Creates a more open company culture

Tribal knowledge can create silos where information is protected rather than shared openly. Aside from reducing efficiency, this can create an attitude of unhealthy competitiveness between individuals and teams. Encouraging a more open attitude can help create a more positive company culture.

Future-proofs the organization

When tribal knowledge is captured, it becomes part of the company’s collective wisdom, whereas knowledge restricted to certain people only has limited benefit to an organization.

People retire or leave for different reasons and take their skills with them. So, when senior members withhold information, they inadvertently hinder progress. They try to make themselves indispensable, stifling the development of others.

How to capture and share tribal knowledge

Follow these steps to capture and share tribal knowledge:

Identify tribal knowledge and the people who have it

The first step is to identify what types of tribal knowledge you want to capture and the team members that possess it.

Consider which skills or processes are essential for the organization. Ask employees to describe in detail how they perform tasks. You can ask them in interviews or meetings or have them document their processes step by step.

Capture it in an accessible format

To turn tribal knowledge into official institutional knowledge, it needs to be in an easily accessible and digestible format.

For example, a concise course that can be shared in a video or PDF document is an efficient format. For more complex topics, you can create live in-person or virtual training.

Encourage a culture of collaboration

The best strategy for preventing tribal knowledge from spreading in the future is to build a culture of collaboration. Here are some tools and practices you can use:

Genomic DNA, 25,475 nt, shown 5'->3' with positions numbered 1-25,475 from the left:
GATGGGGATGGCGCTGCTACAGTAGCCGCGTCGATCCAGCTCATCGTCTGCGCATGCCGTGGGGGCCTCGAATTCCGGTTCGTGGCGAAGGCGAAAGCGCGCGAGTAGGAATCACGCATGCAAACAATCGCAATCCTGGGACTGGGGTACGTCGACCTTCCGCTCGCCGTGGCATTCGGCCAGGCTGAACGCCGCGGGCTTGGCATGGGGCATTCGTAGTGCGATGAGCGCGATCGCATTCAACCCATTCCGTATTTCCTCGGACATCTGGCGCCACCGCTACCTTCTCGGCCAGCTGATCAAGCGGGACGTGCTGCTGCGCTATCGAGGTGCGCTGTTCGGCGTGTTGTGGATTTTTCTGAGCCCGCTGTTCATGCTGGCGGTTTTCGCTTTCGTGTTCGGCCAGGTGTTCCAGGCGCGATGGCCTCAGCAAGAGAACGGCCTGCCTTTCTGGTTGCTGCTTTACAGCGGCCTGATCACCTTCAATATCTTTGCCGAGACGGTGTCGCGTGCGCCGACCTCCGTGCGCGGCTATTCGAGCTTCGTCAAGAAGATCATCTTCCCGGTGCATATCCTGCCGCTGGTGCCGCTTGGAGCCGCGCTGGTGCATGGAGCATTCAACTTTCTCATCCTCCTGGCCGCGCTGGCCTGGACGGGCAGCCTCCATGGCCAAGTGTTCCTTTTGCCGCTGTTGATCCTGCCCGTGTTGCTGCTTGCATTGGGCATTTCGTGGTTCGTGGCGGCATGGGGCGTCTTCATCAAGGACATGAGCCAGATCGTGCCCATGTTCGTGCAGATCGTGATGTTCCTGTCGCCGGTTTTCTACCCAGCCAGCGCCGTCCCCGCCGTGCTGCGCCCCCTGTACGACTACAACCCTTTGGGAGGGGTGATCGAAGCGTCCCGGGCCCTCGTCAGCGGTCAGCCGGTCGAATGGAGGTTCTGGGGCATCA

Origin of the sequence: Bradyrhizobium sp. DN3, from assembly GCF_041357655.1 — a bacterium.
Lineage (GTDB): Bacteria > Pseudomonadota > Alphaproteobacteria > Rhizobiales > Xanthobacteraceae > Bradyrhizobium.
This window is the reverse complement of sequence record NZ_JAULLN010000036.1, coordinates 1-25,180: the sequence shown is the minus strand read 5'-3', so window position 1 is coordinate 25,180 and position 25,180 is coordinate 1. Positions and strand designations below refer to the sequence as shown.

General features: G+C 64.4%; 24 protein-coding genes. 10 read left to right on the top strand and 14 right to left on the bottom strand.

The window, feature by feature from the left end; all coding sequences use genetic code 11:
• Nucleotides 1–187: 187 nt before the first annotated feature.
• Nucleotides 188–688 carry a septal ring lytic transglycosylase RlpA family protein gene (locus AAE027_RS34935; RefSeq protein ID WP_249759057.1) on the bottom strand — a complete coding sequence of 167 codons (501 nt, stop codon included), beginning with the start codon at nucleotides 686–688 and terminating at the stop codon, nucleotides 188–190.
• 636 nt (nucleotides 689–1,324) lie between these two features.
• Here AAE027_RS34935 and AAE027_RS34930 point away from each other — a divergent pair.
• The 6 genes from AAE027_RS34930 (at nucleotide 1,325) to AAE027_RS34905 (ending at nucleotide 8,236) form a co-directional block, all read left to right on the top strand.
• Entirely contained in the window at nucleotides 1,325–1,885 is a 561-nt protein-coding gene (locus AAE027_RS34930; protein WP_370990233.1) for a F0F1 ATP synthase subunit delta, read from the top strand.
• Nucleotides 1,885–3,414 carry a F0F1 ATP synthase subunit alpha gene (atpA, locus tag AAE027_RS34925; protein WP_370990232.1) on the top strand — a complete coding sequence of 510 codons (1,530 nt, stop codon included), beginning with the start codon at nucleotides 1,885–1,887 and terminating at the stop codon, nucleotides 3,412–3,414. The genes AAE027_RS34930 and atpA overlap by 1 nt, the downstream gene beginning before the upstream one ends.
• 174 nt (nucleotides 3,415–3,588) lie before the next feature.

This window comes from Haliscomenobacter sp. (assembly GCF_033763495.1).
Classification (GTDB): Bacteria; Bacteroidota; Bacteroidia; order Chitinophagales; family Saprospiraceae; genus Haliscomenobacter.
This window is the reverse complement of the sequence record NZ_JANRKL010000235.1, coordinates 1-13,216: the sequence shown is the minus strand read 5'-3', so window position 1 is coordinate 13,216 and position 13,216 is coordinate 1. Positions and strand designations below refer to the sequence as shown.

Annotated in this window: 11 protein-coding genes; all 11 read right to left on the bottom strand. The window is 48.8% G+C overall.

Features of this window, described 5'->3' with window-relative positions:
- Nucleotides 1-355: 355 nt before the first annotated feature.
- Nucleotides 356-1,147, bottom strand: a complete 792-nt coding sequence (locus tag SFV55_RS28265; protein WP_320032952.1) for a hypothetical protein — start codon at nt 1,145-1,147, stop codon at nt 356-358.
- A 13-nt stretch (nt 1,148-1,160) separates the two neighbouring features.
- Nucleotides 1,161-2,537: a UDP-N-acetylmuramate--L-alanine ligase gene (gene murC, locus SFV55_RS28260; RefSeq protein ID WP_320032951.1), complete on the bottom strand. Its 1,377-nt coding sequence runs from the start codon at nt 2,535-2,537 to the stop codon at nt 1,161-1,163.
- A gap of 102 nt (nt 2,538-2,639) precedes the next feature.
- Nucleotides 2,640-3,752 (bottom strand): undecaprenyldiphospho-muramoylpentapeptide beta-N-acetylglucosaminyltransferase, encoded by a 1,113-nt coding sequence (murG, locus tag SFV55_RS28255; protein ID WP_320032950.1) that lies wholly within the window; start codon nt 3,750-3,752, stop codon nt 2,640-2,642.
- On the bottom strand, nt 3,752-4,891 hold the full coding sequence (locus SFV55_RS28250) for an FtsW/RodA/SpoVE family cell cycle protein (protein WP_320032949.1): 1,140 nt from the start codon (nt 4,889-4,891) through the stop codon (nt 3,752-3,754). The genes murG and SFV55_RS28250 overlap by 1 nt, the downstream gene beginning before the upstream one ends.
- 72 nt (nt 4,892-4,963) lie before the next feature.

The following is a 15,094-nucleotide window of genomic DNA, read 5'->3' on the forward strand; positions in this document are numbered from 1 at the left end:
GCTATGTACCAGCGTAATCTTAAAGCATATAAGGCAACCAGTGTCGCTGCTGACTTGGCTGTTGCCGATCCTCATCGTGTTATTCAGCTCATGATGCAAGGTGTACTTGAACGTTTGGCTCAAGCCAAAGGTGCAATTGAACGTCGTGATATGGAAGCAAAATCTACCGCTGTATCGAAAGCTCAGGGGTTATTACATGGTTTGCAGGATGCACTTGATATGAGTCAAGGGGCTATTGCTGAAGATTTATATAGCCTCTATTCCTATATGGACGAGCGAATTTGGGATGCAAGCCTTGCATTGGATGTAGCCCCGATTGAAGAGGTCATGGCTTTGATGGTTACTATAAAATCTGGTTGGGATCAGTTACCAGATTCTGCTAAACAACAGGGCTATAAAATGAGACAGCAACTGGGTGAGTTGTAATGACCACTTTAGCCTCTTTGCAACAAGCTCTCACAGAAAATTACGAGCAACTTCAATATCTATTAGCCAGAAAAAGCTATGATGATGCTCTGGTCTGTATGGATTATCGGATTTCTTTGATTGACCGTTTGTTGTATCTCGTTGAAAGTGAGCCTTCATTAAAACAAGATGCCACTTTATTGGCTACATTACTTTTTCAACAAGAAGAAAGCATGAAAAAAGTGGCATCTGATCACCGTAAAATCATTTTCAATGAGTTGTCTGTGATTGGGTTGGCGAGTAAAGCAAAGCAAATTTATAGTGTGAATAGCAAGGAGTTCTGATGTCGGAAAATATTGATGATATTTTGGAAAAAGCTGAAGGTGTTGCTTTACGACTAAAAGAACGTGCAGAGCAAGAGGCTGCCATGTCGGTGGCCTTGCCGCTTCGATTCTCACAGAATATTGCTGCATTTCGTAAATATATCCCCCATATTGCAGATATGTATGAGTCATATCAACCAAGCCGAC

• A mentorship program—mentors pass knowledge on to newer employees

  • Praising and rewarding innovative practices to encourage employees to share rather than hoard knowledge

  • Digital tools that make collaboration easy

  • Encouraging teamwork by building cross-functional teams (teams whose members have diverse skill sets)

  • In small teams, daily check-ins are highly effective for knowledge sharing, giving each member a safe space to voice their thoughts. This practice fosters a learning environment and encourages continuous process enhancement.

Tribal knowledge best practices

Here are some guidelines to help you make the most of tribal knowledge:

  • Incentivize knowledge sharing through informal rewards, such as praise, or more concrete rewards, such as gifting the employee lunch.

  • Create a centralized source of information. A cloud-based document that everyone in the organization can easily access is ideal.

  • Make a habit of documenting organizational knowledge. New technology and processes require you to consistently update your storehouse of knowledge.

  • Integrate the established process into systems and tools for consistent enforcement by all team members.


What is the difference between tribal knowledge and tacit knowledge?

Tribal and tacit knowledge overlap, but there are differences.

Tacit knowledge is the kind of informal personal knowledge that’s difficult to document or share. For example, a more experienced employee might perform tasks faster and more efficiently than a new hire. However, this could also involve tribal knowledge.

What is another word for tribal knowledge?

Tribal knowledge is also known as institutional knowledge, informal knowledge, or legacy knowledge.

What is the opposite of tribal knowledge?

Terms that describe the opposite of tribal knowledge include explicit knowledge, formal knowledge, and codified knowledge.